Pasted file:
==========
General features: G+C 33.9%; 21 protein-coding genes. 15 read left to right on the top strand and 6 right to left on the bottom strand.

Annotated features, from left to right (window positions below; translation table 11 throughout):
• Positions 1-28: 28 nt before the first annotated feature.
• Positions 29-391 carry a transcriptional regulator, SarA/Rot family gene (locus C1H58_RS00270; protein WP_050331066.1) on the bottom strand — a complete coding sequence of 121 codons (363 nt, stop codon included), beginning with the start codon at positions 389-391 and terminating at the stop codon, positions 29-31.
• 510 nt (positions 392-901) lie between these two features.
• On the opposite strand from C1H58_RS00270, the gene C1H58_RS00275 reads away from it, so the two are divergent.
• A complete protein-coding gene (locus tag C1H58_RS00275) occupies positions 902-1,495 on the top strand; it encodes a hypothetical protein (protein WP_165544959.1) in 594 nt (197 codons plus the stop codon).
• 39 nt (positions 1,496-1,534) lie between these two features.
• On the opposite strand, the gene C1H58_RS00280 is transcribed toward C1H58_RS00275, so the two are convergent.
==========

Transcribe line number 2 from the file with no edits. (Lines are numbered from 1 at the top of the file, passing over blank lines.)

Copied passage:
Annotated features, from left to right (window positions below; translation table 11 throughout):